Processing about 9,500 tons of steel sheets a year that come in a wide range of material qualities with various black and galvanized surfaces that are used as coils or plates for power distribution systems is a complicated task for Striebel & John GmbH & Co. KG (Sasbach, Germany). Founded in 1958 by Franz Striebel, this shop has evolved into a specialist that employs about 450 people to develop and build mounting boxes and power distribution systems for the electrical trade and switchgear production.
The shop manufactures consumer units, compact distribution boards, and wall mounting, meter, floor standing and switchgear cabinets that cover every conceivable application in both commercial and industrial environments. The company’s electrical system planners use their own StriePlan e-design software suite to integrate component functionality with customer requirements, then centrally coordinate the production of all of these different modular systems while they are being built on the shop floor. This communication enables a quick in-house production turnaround of mounting boxes, cabinets, and accessories as needed to the fitters and system builders on the floor who are matching various internal configurations on each job to customer requirements. A high level of in-house production effectively regulates the required output with a corresponding flexibility that comes by using the appropriate machinery with indispensable expertise.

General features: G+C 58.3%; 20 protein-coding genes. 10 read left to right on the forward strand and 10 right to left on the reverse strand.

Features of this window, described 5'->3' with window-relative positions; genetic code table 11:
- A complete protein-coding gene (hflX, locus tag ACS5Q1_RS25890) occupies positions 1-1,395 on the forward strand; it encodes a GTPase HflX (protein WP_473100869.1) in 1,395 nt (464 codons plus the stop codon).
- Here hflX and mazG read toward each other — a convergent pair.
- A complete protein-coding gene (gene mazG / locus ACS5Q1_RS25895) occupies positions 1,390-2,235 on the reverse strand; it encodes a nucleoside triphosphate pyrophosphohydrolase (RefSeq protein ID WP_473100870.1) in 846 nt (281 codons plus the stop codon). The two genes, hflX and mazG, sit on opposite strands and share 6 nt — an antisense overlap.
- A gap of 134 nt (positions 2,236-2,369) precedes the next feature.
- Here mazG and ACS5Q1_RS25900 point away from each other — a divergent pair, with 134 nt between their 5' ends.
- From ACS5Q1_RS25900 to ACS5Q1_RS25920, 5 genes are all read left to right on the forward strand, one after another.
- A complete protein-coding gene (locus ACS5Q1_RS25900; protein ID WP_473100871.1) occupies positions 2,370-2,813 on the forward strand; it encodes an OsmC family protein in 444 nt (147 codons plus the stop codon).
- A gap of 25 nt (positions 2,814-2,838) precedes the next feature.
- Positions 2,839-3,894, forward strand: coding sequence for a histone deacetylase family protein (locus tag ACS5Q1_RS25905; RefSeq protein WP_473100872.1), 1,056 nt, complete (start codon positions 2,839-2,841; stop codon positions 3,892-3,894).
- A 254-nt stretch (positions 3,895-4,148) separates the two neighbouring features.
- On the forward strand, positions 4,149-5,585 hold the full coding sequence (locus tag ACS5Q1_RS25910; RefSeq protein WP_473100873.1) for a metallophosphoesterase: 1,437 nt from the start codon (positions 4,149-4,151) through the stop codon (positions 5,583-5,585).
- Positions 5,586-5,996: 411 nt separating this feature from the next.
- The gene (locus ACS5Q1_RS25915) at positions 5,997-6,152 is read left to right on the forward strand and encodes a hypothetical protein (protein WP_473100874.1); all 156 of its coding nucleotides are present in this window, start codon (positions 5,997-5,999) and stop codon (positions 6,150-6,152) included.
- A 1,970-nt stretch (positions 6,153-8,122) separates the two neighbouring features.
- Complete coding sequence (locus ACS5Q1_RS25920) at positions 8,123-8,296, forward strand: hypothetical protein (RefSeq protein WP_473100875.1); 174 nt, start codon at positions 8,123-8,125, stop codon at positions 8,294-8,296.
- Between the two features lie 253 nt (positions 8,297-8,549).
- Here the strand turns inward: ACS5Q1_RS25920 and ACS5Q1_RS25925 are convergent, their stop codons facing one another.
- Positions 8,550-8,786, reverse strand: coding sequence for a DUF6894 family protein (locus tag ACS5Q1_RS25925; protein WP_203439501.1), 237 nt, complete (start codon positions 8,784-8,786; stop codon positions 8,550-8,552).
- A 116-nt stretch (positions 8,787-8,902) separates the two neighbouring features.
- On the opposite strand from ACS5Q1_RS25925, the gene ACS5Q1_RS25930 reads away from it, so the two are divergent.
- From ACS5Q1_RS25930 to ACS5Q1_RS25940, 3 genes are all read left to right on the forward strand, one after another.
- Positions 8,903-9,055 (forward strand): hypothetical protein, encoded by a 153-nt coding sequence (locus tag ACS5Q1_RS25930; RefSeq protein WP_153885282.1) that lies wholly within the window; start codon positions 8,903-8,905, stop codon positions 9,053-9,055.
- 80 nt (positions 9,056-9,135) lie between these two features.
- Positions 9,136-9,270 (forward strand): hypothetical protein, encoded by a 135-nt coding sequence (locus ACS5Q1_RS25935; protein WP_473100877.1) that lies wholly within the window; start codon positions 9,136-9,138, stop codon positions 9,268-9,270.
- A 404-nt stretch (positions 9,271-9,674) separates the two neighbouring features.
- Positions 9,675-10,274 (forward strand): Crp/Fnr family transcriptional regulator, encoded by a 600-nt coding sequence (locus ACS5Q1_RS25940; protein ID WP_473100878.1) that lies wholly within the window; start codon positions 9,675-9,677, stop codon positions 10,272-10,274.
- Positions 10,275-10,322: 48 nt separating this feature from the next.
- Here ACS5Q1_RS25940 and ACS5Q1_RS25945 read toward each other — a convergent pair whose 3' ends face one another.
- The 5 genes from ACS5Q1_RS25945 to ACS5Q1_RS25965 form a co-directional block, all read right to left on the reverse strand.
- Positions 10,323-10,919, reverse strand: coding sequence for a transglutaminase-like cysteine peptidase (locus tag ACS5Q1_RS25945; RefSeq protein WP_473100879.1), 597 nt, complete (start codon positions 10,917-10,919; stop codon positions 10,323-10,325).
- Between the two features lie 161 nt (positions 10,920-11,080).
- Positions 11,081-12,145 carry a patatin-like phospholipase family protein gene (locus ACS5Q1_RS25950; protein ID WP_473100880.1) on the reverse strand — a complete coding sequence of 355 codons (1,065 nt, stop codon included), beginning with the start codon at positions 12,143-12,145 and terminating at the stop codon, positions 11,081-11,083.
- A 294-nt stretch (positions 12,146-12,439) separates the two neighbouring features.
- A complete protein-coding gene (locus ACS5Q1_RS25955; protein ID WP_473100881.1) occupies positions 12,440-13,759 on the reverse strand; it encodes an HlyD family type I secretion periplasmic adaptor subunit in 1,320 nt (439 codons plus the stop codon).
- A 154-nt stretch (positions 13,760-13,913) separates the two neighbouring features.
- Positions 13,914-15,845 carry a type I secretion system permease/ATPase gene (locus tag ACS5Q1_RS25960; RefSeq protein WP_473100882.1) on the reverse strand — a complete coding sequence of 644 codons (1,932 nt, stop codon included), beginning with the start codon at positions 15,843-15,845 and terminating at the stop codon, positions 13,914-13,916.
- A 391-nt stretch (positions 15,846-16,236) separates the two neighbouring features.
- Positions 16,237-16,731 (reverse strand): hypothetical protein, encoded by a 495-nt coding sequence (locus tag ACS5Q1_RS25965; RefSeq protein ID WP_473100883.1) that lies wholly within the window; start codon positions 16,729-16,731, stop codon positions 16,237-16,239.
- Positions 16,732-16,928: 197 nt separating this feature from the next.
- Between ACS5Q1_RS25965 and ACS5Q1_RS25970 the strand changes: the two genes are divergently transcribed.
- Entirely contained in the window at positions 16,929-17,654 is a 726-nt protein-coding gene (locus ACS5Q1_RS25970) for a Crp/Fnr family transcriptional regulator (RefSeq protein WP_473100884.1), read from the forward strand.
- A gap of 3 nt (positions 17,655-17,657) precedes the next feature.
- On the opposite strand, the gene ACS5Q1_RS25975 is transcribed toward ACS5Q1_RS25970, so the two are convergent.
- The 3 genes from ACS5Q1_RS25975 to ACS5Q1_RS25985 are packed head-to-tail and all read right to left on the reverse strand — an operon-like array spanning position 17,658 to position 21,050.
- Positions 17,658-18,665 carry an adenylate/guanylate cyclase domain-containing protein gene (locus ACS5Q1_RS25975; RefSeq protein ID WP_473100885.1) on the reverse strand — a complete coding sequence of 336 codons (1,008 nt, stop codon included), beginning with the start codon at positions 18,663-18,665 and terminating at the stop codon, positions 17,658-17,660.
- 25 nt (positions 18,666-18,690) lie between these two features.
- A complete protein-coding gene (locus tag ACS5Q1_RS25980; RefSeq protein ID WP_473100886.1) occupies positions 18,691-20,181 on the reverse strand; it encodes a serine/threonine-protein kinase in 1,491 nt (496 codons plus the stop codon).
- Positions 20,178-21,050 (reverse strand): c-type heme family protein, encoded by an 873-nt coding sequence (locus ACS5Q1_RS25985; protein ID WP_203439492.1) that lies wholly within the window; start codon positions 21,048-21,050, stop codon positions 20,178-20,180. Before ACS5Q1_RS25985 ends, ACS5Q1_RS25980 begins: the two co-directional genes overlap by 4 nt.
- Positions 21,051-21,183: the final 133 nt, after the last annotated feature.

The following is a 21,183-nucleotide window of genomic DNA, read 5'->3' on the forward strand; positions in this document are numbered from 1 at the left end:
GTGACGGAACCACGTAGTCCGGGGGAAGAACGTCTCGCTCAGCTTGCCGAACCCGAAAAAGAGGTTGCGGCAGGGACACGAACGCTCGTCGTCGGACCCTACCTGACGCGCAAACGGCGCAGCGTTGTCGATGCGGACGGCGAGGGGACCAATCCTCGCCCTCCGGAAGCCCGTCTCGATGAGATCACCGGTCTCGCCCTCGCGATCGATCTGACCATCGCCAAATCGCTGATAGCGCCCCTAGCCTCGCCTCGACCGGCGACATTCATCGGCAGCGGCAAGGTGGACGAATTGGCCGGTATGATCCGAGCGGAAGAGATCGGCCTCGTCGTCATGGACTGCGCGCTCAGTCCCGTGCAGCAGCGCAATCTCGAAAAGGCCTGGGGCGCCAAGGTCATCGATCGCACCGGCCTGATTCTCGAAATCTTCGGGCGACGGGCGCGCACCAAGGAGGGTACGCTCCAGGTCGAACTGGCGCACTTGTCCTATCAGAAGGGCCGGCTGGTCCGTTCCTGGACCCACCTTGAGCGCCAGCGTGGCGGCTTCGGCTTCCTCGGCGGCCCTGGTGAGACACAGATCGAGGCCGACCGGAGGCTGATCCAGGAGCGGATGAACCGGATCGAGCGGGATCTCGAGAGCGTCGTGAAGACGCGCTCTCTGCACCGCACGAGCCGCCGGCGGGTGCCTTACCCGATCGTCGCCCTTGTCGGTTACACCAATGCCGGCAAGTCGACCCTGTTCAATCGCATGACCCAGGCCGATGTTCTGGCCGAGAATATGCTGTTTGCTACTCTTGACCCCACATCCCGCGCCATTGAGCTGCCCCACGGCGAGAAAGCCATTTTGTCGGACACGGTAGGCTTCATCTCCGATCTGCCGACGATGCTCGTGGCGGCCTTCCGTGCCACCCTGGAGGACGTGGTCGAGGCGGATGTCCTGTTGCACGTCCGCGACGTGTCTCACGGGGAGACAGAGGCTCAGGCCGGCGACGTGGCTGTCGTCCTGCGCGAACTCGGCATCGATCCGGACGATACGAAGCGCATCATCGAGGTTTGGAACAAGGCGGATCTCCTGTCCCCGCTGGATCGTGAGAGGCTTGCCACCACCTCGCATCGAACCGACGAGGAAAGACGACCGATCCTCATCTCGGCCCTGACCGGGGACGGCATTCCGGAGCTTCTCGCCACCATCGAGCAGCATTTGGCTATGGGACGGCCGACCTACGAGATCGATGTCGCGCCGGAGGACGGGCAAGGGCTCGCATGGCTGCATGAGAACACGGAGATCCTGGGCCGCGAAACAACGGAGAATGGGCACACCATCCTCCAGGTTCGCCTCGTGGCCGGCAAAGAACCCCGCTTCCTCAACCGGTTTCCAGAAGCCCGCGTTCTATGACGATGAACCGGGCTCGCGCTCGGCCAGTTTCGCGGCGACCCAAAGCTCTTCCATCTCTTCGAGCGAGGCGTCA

To maintain profitability in this rapid-response production environment, consistent automation is used from the sheet metal storage system to the final production of mounting boxes. “At our sheet metal parts production and assembly lines we have to manage four series of products, namely: compact distribution boards, meter and other cabinets, and the TwinLine and TriLine series,” explains Roland Schnurr, the head of production at Striebel & John. “Since our customers in the wholesale electrical systems and switchgear production sectors no longer manage storage systems, we are forced to provide highly flexible, job-controlled manufacturing of batch sizes from a single lot. This is economically viable only with a certain, very high yet practical degree of automation. For this reason, we’ve extended automation to much of our preproduction of parts, such as punching, bending, and shaping, and in the final production involving welding and bonding.”
That’s not all. “We also apply powder coatings in the standard colors on site, whereas special colors are handled by external providers,” adds Schnurr. “Beyond the variations in product size, width and depth, and technical function, the types of interior designs that are required also distinguish the different regions of the customers. The variety of interior finishes makes assembly primarily manual work.”